Paper No. 84-44
Presentation Time: 9:00 AM-5:30 PM
AN ONTOGENETIC INVESTIGATION OF A CRETACEOUS NORTH AMERICAN MAMMAL, DIDELPHODON VORAX (METATHERIA: MARSUPIALIFORMES: STAGODONTIDAE), THROUGH QUANTITATIVE AND DESCRIPTIVE ANALYSIS OF THE DENTARY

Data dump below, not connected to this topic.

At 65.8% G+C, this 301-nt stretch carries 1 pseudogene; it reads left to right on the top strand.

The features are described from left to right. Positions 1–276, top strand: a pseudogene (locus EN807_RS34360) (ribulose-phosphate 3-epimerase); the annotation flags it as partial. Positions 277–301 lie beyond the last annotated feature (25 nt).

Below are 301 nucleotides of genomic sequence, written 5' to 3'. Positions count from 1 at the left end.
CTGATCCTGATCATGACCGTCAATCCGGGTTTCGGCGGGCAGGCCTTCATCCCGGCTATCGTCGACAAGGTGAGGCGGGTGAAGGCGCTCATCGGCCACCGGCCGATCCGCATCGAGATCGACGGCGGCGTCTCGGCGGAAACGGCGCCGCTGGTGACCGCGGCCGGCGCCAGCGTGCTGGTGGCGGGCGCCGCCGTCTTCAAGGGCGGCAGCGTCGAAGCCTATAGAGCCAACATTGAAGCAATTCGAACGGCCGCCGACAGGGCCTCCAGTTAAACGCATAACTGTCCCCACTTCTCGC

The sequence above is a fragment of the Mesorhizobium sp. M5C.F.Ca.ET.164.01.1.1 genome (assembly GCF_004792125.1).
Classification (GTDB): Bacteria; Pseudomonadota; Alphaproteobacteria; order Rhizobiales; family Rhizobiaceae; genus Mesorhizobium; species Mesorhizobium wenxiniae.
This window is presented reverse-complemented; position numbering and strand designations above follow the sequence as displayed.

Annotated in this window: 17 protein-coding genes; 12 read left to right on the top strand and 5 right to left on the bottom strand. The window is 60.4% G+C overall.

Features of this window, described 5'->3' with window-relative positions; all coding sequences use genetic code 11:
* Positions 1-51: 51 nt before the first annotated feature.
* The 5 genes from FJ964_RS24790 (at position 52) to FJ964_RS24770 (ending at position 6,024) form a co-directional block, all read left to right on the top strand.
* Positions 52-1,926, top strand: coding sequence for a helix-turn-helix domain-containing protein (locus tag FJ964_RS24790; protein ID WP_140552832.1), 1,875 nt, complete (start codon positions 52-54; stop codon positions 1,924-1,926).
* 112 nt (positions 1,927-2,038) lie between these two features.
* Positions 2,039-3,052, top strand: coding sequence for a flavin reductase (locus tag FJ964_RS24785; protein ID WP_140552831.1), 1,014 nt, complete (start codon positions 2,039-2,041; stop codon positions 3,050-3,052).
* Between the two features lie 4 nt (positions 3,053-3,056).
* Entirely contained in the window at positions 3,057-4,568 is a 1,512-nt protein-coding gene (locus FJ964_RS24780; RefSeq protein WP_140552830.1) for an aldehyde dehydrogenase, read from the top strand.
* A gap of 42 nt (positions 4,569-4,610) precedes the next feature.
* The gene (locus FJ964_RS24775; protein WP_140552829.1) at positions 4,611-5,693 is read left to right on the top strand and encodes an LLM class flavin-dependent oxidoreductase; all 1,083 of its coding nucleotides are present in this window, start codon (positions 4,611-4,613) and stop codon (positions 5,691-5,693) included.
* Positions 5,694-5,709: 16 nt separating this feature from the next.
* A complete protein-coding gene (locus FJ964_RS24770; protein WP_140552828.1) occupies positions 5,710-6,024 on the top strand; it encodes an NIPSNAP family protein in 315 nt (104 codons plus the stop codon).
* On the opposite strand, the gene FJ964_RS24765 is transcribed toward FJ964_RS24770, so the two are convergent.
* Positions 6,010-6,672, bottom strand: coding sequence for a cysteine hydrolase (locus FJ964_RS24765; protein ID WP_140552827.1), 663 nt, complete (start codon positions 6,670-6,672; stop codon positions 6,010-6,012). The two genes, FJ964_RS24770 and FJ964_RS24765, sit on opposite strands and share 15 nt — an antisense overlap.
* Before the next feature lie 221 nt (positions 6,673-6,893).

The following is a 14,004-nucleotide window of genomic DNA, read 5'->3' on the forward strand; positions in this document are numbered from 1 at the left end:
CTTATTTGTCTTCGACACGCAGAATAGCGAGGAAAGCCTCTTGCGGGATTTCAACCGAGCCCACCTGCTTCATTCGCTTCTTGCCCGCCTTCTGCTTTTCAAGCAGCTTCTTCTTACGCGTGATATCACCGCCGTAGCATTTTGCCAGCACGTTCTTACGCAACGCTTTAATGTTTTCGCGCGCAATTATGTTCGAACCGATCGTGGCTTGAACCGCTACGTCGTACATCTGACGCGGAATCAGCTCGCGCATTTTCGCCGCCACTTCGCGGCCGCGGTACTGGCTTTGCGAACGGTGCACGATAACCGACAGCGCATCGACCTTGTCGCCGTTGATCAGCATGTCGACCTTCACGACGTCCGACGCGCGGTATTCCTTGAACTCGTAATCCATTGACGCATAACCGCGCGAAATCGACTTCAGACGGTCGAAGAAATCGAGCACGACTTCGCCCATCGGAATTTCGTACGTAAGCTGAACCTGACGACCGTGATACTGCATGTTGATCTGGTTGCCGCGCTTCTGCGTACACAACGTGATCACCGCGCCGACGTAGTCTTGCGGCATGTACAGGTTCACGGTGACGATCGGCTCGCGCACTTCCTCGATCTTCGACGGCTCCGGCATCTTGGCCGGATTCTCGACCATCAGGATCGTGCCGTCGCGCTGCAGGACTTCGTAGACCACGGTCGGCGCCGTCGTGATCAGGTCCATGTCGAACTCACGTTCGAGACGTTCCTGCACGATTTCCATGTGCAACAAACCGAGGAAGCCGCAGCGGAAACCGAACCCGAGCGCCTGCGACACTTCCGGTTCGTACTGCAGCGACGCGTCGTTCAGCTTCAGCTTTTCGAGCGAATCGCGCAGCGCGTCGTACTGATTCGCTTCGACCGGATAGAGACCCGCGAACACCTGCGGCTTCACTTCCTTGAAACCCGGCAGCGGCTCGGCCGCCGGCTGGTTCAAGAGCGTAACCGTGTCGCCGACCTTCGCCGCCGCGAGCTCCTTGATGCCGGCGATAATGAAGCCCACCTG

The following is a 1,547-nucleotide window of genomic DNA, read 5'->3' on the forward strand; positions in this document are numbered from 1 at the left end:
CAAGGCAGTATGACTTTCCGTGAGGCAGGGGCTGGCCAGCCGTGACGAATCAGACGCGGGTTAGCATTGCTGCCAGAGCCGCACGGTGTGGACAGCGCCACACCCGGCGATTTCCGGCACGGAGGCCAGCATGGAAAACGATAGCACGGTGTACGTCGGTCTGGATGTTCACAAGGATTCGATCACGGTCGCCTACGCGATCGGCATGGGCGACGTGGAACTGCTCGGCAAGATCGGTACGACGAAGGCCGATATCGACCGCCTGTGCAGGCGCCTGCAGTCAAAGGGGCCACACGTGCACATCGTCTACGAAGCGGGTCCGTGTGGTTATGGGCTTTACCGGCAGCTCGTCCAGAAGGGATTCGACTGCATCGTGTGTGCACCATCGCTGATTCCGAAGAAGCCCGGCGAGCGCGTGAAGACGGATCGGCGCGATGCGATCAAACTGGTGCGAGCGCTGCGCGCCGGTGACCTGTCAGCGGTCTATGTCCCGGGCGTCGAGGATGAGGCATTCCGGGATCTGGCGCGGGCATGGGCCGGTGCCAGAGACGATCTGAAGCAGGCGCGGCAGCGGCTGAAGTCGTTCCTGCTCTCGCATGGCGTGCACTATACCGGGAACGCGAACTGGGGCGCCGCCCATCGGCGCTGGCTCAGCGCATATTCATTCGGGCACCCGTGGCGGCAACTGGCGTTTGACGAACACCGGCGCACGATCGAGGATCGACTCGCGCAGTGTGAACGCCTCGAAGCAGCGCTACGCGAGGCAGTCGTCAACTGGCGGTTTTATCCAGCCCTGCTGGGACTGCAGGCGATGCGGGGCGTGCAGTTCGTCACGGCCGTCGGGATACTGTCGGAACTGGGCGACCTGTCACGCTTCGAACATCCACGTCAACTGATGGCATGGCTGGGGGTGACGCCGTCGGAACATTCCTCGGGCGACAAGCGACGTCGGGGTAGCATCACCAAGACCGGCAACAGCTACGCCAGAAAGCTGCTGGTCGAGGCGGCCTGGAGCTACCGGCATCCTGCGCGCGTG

Didelphodon vorax is a North American stagodontid metatherian closely related to today’s marsupials and is one of the largest mammals of the Late Cretaceous. Fossil finds for this taxon are rare and geographically constrained to the North American Western Interior, which often impedes comparative, intraspecific studies. A collection of dentary specimens from the Hell Creek, Horseshoe Canyon, and Lance formations, spanning a wide range of developmental stages, allows for the analysis of each specimen within the context of ontogeny. Through quantitative and qualitative measures, including calculations of mandibular bending forces, comparisons to extant marsupials, and general physical descriptions, we interpret the morphological changes through development and associated changes in feeding ecology. Although D. vorax is posited to have been durophagous (i.e., feeding on hard shelled organisms or bone), the resultant mandibular bite force profiles, tooth eruption patterns, and tooth morphology suggest that juvenile forms would not have been well suited for durophagy. Our results inform on a limited body of knowledge pertaining to the developmental patterns of ancestral marsupials and Mesozoic mammals more broadly, as well as provide further insight on the relative success of certain mammalian forms across the Cretaceous-Paleogene boundary.